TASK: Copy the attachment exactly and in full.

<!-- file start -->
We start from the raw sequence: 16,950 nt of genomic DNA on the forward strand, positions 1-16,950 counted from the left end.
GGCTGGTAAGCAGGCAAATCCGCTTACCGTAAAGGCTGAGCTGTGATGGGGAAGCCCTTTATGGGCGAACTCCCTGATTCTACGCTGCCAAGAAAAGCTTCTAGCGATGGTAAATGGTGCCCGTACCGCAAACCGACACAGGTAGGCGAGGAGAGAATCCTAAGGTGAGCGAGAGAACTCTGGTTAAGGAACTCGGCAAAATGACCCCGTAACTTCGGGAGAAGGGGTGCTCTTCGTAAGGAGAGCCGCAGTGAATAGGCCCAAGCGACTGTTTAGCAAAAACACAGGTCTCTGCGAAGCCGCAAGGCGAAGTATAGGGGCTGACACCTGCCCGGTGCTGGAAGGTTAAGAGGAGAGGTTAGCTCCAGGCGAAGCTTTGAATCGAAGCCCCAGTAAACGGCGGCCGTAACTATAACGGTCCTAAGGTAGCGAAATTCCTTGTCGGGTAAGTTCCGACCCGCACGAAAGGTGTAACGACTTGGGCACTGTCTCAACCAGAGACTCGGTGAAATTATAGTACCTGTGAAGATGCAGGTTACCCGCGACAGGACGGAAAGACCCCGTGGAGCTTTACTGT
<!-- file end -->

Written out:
We start from the raw sequence: 16,950 nt of genomic DNA on the forward strand, positions 1-16,950 counted from the left end.
GGCTGGTAAGCAGGCAAATCCGCTTACCGTAAAGGCTGAGCTGTGATGGGGAAGCCCTTTATGGGCGAACTCCCTGATTCTACGCTGCCAAGAAAAGCTTCTAGCGATGGTAAATGGTGCCCGTACCGCAAACCGACACAGGTAGGCGAGGAGAGAATCCTAAGGTGAGCGAGAGAACTCTGGTTAAGGAACTCGGCAAAATGACCCCGTAACTTCGGGAGAAGGGGTGCTCTTCGTAAGGAGAGCCGCAGTGAATAGGCCCAAGCGACTGTTTAGCAAAAACACAGGTCTCTGCGAAGCCGCAAGGCGAAGTATAGGGGCTGACACCTGCCCGGTGCTGGAAGGTTAAGAGGAGAGGTTAGCTCCAGGCGAAGCTTTGAATCGAAGCCCCAGTAAACGGCGGCCGTAACTATAACGGTCCTAAGGTAGCGAAATTCCTTGTCGGGTAAGTTCCGACCCGCACGAAAGGTGTAACGACTTGGGCACTGTCTCAACCAGAGACTCGGTGAAATTATAGTACCTGTGAAGATGCAGGTTACCCGCGACAGGACGGAAAGACCCCGTGGAGCTTTACTGT